Children and families need spaces that provide both respite and diversion. The beautiful gardens at our Hospital do just that, giving patients and their families a chance to relax, enjoy the outdoors, and take their minds off the medical care.
The Leichtag Family Healing Garden
The concept of this garden is rooted in our commitment to consistently nourish the physical, emotional, mental and spiritual needs of children, their families and our staff through our healing environment. Our wish is that when visitors leave the garden, they will feel strengthened and renewed.
We wanted the garden to be a place for the entire family, a refuge for them to get away from the stress of the high-tech environment of the Hospital. The theme of nature and art brings a peaceful feeling to all those who center. The design includes representations of the sky, earth, ocean and plants as well as all kinds of animals, symbolizing the beauty and hope of life.
The Garden features several unique creations developed by local and national artists. A 20-foot tall brontosaurus welcomes you at the entrance. The Constellation Wall lights up at night with all 12 signs of the zodiac. A windmill spins in the corner, and when the wind is strong enough, the colorful blades blur to a bright white.
Canopy benches are located throughout the Garden and can be wheeled to wherever you wish. In the late afternoon, the Shadow Wall casts images of animals on the teal, blue and green pavement. Beautiful ceramic tile creatures cover much of the walls.
The Leichtag Family Healing Garden is located on the western side of the Rose Pavilion.
Carley’s Magical Gardens
Inspired by little Carley Jean Copley, who was just a toddler when her battle with leukemia came to an end, Carley’s Magical Gardens became an inspirational project to allow Carley’s spirit to live on. Carley’s parents, Elizabeth and Michael Copley, led fundraising and design efforts.
Each garden has a theme and special elements to inspire hope and peace:
Garden of Dreams
Meandering walkways take visitors through a tropical garden setting. A large “hummingbird’s nest” made of colorful mosaic tiles is the centerpiece for the gardens and large sailcloth butterflies fly overhead. Standing on a large flat rock is a gentle bronze of Carley as she plays with one of her animal friends.
The Friendship Garden
A large maze-like playhouse inspires all visitors. With silly mirrors, a throne fit for a king or queen, and bronze sculptures hidden in secret cabinets, the playhouse allows children to imagine themselves in a magical land. A large gazebo provides partial shade for families to gather. Two bronze sculptures, Francisco and Henrietta the Rabbit, watch over the garden.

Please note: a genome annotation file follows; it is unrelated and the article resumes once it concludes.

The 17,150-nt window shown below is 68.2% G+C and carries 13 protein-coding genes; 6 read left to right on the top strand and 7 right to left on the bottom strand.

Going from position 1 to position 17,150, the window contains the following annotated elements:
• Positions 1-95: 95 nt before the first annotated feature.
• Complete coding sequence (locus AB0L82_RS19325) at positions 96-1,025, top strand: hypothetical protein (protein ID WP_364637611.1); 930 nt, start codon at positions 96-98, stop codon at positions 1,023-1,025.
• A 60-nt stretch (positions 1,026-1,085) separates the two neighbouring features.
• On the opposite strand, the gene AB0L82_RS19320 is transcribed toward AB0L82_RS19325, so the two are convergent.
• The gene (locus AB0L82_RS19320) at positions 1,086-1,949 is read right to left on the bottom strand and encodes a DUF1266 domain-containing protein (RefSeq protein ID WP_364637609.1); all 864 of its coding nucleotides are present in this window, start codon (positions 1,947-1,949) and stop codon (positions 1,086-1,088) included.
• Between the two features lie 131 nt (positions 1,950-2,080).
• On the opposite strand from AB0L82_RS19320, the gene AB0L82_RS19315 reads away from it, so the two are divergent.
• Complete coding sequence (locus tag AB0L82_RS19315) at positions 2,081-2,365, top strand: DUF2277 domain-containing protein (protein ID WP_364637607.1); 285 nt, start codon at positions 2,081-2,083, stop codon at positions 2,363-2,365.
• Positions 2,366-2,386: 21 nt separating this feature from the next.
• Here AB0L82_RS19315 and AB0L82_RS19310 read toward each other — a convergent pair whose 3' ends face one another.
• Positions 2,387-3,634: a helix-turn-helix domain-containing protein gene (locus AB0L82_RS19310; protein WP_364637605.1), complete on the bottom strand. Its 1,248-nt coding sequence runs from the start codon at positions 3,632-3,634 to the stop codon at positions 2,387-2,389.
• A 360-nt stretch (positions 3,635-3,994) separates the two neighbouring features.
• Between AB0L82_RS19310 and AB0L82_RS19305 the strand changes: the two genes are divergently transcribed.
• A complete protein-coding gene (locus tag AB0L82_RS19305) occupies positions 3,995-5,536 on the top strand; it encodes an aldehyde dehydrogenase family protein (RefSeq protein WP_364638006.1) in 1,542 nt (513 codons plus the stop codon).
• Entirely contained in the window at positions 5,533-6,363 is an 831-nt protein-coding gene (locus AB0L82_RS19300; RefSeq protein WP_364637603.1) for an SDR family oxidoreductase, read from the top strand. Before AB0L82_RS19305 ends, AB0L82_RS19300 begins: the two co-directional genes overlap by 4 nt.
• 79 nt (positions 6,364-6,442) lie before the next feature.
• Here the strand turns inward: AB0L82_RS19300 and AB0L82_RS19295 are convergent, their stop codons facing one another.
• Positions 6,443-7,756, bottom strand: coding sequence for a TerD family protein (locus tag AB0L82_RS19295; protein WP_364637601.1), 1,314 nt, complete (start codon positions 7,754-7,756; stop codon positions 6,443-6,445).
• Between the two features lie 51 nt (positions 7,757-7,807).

Carley’s Buggy Garden
Inspired by Carley’s love of bugs, the Buggy Garden includes a custom-built “Caterpillar Comfort Bench.” Fabricated from concrete, tile and metal, the colorful bench depicts a caterpillar with one wing emerging – symbolic of change and transformation. The garden also features “Carley’s Friends,” a collection of bronze bugs in seven different shapes.
Carley’s Magical Gardens at the Acute Care Pavilion
There are three Carley’s Magical Gardens at the Acute Care Pavilion:
Located just outside the main entrance, Rady Children’s Auxiliary Garden features bronze sea lions by palm trees and turtles sipping tea.
Located just outside the Peckham Center for Cancer & Blood Disorders, on the second floor, is a whimsical, interactive garden specially constructed to lower the risk of infection from germs and mold; the grass is artificial but looks real. The garden features beautiful bronze sculptures and a tree house that includes a small track for children to race small Hot Wheels cars.
Children can also crawl inside the tree house where a golden egg is hidden. Twelve golden eggs are hidden throughout the garden, and each contains a clue leading to the next egg. When the search is complete for all the eggs, the children can place a wish in the golden locket around the neck of a mosaic bird named Marisa. These wishes are then collected by staff to better understand the thoughts and needs of the patients.
Located on the third-floor terrace, at the south end of the building, is an interactive garden scene with bronze dogs, puppy sculptures, and sound elements.